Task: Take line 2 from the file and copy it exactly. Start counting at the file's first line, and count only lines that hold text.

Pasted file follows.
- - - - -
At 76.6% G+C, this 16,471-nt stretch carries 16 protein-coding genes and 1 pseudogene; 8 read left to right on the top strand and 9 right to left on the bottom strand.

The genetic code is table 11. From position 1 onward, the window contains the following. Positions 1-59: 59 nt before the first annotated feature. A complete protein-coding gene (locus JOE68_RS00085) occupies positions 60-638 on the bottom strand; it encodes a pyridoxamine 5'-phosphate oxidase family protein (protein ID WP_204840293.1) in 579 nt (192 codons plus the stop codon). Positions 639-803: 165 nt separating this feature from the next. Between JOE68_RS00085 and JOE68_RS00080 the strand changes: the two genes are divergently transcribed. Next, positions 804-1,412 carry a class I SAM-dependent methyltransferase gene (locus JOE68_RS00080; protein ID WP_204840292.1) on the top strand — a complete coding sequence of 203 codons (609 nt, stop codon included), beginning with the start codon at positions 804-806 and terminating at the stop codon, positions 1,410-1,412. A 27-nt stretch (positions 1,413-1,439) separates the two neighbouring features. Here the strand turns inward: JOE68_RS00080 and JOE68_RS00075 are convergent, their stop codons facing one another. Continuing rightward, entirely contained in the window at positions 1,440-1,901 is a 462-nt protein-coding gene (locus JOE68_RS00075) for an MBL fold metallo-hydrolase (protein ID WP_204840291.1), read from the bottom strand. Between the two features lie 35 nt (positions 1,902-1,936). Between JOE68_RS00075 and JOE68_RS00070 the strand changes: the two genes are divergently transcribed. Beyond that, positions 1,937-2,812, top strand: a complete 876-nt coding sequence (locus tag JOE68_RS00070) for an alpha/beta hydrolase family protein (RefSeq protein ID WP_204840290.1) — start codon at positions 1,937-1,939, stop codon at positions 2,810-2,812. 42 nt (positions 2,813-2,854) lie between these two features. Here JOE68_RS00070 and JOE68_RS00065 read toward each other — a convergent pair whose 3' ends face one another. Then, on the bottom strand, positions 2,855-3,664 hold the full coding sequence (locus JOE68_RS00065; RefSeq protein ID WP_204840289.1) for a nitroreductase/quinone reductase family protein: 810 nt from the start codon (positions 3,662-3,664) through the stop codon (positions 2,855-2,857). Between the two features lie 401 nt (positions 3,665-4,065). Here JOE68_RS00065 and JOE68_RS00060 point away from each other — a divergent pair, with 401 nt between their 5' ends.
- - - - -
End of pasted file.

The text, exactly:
The genetic code is table 11. From position 1 onward, the window contains the following. Positions 1-59: 59 nt before the first annotated feature. A complete protein-coding gene (locus JOE68_RS00085) occupies positions 60-638 on the bottom strand; it encodes a pyridoxamine 5'-phosphate oxidase family protein (protein ID WP_204840293.1) in 579 nt (192 codons plus the stop codon). Positions 639-803: 165 nt separating this feature from the next. Between JOE68_RS00085 and JOE68_RS00080 the strand changes: the two genes are divergently transcribed. Next, positions 804-1,412 carry a class I SAM-dependent methyltransferase gene (locus JOE68_RS00080; protein ID WP_204840292.1) on the top strand — a complete coding sequence of 203 codons (609 nt, stop codon included), beginning with the start codon at positions 804-806 and terminating at the stop codon, positions 1,410-1,412. A 27-nt stretch (positions 1,413-1,439) separates the two neighbouring features. Here the strand turns inward: JOE68_RS00080 and JOE68_RS00075 are convergent, their stop codons facing one another. Continuing rightward, entirely contained in the window at positions 1,440-1,901 is a 462-nt protein-coding gene (locus JOE68_RS00075) for an MBL fold metallo-hydrolase (protein ID WP_204840291.1), read from the bottom strand. Between the two features lie 35 nt (positions 1,902-1,936). Between JOE68_RS00075 and JOE68_RS00070 the strand changes: the two genes are divergently transcribed. Beyond that, positions 1,937-2,812, top strand: a complete 876-nt coding sequence (locus tag JOE68_RS00070) for an alpha/beta hydrolase family protein (RefSeq protein ID WP_204840290.1) — start codon at positions 1,937-1,939, stop codon at positions 2,810-2,812. 42 nt (positions 2,813-2,854) lie between these two features. Here JOE68_RS00070 and JOE68_RS00065 read toward each other — a convergent pair whose 3' ends face one another. Then, on the bottom strand, positions 2,855-3,664 hold the full coding sequence (locus JOE68_RS00065; RefSeq protein ID WP_204840289.1) for a nitroreductase/quinone reductase family protein: 810 nt from the start codon (positions 3,662-3,664) through the stop codon (positions 2,855-2,857). Between the two features lie 401 nt (positions 3,665-4,065). Here JOE68_RS00065 and JOE68_RS00060 point away from each other — a divergent pair, with 401 nt between their 5' ends.